Mar 23, 2013, 10:20 PM EDT
You could forgive some Irish fans if they’ve forgotten that Brian Kelly came to South Bend with the reputation of being a quick strike, spread attack, offensive guru. (Okay. Most of you haven’t forgotten.) But if there’s been one thing the Irish haven’t been on offense in Kelly’s three seasons at Notre Dame, it’s up tempo.
Outside of the earliest reports in Kelly’s first days on campus, when players were awestruck at the pace of play during the Irish’s tempo offense, the extent of any comparison to former Oregon coach Chip Kelly’s call-it-and-haul-it offense, ended at the surname.
Yet with Everett Golson a full season into his on-field development, and entering his third spring in South Bend, Kelly made it clear that he still planned to run an up-tempo attack. Which is good news for those that thought Kelly left his high octane offense Cincinnati.
“No, that’s not in my past. That would be in my future,” Kelly said after practice. “We definitely would love to have the ability to dictate tempo. It takes so many things on a play. Look at the Alabama situation, if you’re playing fast there, you’re eliminating a lot of pressures because the ball is coming out so quick. We were deficient in areas offensively last year and one of them was our inability to play fast. That is definitely a part of where we want to go.”
It’s been pretty clear for the past three seasons that no quarterback in the Irish system was capable of running the up-tempo attack efficiently. Year one included Dayne Crist, a first-time starter that was learning on the fly while rehabbing a knee injury. He gave way to Tommy Rees, a true freshman that ended up beating out Crist in year two. Rees’ grasp of the offense was likely up to par, but he lacked the ability to bring a running threat to the offense, a critical component of an up-tempo, zone-read based ground game.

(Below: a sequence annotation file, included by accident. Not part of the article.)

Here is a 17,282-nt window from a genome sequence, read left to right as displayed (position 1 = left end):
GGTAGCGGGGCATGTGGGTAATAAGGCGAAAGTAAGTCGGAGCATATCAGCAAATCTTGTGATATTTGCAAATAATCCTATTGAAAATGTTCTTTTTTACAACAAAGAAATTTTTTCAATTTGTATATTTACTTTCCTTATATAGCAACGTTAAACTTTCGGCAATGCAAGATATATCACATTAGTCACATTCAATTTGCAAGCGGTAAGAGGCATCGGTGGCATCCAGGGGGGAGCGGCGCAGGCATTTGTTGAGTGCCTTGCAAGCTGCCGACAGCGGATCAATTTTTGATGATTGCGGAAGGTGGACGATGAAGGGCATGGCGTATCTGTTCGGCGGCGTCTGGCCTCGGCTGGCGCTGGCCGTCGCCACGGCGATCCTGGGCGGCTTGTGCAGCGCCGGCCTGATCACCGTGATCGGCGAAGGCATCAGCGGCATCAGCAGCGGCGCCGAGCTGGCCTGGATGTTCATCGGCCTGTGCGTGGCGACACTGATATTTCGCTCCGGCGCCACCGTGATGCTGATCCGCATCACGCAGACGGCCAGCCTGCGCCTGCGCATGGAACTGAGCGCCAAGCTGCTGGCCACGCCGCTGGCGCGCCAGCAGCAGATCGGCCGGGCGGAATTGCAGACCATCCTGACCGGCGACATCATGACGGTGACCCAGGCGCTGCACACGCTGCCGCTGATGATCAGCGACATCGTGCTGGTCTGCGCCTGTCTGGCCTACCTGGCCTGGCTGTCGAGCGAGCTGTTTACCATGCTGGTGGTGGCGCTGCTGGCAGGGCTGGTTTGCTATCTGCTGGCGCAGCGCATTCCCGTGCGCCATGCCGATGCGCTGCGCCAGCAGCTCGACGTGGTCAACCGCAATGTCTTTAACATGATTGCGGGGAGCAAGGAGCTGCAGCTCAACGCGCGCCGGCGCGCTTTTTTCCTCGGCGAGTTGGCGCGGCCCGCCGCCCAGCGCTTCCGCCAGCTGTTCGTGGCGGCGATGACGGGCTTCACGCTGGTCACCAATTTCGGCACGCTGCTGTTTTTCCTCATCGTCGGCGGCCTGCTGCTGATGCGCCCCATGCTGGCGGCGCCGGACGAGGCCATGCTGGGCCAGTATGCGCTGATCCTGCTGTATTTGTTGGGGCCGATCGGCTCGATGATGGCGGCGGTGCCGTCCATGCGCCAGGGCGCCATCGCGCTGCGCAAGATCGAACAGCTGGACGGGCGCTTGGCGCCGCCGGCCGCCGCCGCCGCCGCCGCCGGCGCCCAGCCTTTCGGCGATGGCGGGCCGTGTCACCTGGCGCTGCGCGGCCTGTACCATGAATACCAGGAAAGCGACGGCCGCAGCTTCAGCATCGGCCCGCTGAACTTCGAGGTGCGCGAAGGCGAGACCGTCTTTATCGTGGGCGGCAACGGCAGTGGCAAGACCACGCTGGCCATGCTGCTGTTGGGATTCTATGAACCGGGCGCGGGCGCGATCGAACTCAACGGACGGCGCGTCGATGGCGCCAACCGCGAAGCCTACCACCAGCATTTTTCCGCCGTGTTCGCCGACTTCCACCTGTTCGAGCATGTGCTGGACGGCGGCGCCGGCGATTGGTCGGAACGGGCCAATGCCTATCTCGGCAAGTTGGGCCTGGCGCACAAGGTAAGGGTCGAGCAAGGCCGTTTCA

So much of what Golson did last year was predicated on his learning curve. Early in the season, Kelly and offensive coordinator Chuck Martin didn’t even feel comfortable incorporating Golson into the run game. But heading into Golson’s second season starting and with offensive personnel that’s feeling more and more in line with the coach’s design, expect to see the Irish offense pick up the pace.
Perhaps even more interestingly, they’ll also likely take more chances. While last season’s success could be credited to a precipitous drop in turnovers, Kelly doesn’t believe that moving quicker and throwing downfield will mean more mistakes. In fact, he thinks it could work the opposite.
“The more aggressive that you are, if you’re fundamentally doing the things that we’re teaching, it doesn’t put you at a higher risk with throwing interceptions,” Kelly explained. “Playing faster decreases that because you’re going to have guys that are going to be running wide open that are not even defended. I don’t think that accelerating the offense puts us at a higher risk of interceptions.
“If we’re really doing it the right way, we’re going to get some easier throws along the way. Slowing it down, letting the defense set, being a little predictable in some of the things we do, we want to be much more unpredictable offensively and I think that’s going to help us.”